The Optimal Times for Buying and Selling Coins on eBay October 17 2013
As with any website, eBay has periods of heavy and light traffic. In the early evening, when most Americans are at home after work, you might expect that lots of people are using eBay. And when more people are using eBay, more people are bidding on each item. But go onto eBay in the middle of the night, and odds are that you’ll be competing with fewer bidders. But what exactly are the most ideal times (and days of the week) for buyers to face the least amount of competition? And when can sellers expect their items to be bidded on by the highest number of people?
eBay helpfully provides the option to search through previously completed listings, so you can see how much a specific item has sold for in the past. A few months ago, I decided to start to record the prices and times of completed listings of four types of coins, in an effort to determine the most optimal days and times for buyers to buy and sellers to sell their coins.
I picked four coins that are relatively standardized—that is, there isn’t a huge amount of variation in quality or value between individual specimens. Large price variations would skew my data. I also had to avoid coins that derived much of their value from precious metals (i.e. coins such as double eagles, bullion coins, common-date silver, etc) as bullion price fluctuations would throw off the data. The final criteria was that the coins had to be sold frequently on eBay. I could track the price of mint state 1909-S VDB cents, but it would take me a very long time to accumulate enough data points for my study to be statistically meaningful.
The four coins I eventually settled on were: circulated Columbian Exposition half dollars, PCGS/NGC-graded MS-64 1881-S Morgan dollars, PCGS/NGC MS-65 1945-S Mercury dimes, and 1890-1900 circulated British crowns (featuring Queen Victoria).
When collecting the data, I ran a quick eye over the sold listings and avoided coins with exceptional qualities that would raise the selling price significantly (such as “+”, “*”, or CAC slab designations, rainbow toning, etc). I also restricted myself to auction listings (as opposed to Buy It Now) with at least two bids. My reasoning was that BIN listings and completed auctions with only one bid represent a single person's perception of how much a coin is worth, as opposed to the evaluations of multiple bidders. The more people that bid on any given item, the closer we can get to the true market valuation. If one person foolishly bids on a coin that’s priced double book value, then recording that value would throw my data off. After collecting the data, I discarded all outlier prices* so that unusually fierce bidding wars or massive bargains wouldn’t inflate or deflate my numbers.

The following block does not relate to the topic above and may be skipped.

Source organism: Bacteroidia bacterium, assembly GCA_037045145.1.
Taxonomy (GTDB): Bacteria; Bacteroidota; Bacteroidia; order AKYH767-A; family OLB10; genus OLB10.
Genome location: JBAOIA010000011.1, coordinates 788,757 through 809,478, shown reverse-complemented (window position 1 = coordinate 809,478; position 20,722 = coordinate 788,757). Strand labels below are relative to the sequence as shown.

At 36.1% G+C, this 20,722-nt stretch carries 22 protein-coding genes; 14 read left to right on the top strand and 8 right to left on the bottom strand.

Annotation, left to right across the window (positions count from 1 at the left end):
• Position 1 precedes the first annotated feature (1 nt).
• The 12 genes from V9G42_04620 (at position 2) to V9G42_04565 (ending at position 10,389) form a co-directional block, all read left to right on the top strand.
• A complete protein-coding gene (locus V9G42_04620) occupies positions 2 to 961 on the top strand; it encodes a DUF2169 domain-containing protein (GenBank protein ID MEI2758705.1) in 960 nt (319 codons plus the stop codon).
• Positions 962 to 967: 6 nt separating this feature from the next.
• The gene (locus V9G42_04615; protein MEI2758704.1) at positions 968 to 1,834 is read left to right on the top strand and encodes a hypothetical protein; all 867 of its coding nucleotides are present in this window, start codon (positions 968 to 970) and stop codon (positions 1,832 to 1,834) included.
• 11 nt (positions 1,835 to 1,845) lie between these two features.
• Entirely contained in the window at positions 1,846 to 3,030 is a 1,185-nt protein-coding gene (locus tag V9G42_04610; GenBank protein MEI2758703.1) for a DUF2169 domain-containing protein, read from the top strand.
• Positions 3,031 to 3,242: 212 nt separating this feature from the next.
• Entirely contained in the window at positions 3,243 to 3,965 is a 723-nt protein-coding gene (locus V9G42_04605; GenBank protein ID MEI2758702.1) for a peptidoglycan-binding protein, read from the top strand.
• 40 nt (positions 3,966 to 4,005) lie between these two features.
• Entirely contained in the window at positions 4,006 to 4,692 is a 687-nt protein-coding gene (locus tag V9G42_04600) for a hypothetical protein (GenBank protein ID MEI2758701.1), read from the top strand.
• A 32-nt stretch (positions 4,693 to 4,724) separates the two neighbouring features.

Now the data wasn't exactly as definitive as I would have hoped, but some interesting trends still emerged. Thursday was the highest sell price day for 3 of the 4 coins, while Wednesday and Sunday had the lowest sell prices on average. From this rudimentary analysis, it appears that Thursday might be a good day for sellers to set their auction end-dates, while eBay buyers should keep an eye out for bargains on Wednesdays and Sundays.
The Time vs Price graph (all times Pacific Standard Time) contains the data points from all four coins, normalized by the mean. Normalizing the data allowed me to include all the points on a single combined graph as opposed to four individual graphs. The line through the graph is a line of best-fit, which means that half of the data points are above it and the other half are below it. The best-fit line provides an idea of the general trend of prices over the course of a single day—as you can see, it gradually increases from early morning up into the evening. It appears that the vast majority of eBay auctions end at around 6:00 pm PST (9 Eastern). There aren’t enough data points from listings later at night or early in the morning to really make any definite conclusions but it appears that the ideal time for sellers to set their auctions to end is somewhere around 5 to 7pm PST. The best time to look for coins to buy is, as you might expect, earlier in the day or very late at night (probably because most people are either sleeping or at work).
Obviously there are some limitations to this analysis, the largest of which is a simple paucity of data. The prices I collected represent only a few months worth of data, on a very small number of coins. I personally plan to continue to collect data for these coins and to start collecting data on several more as well. If anybody else is interesting in this sort of thing, I would highly encourage you to begin collecting data on specific coins you’re interested in buying or selling. I'd be happy to share my own data as well. Who knows what interesting trends might appear?
*For outliers, I discarded all values more than 2.5 standard deviations above or below the mean.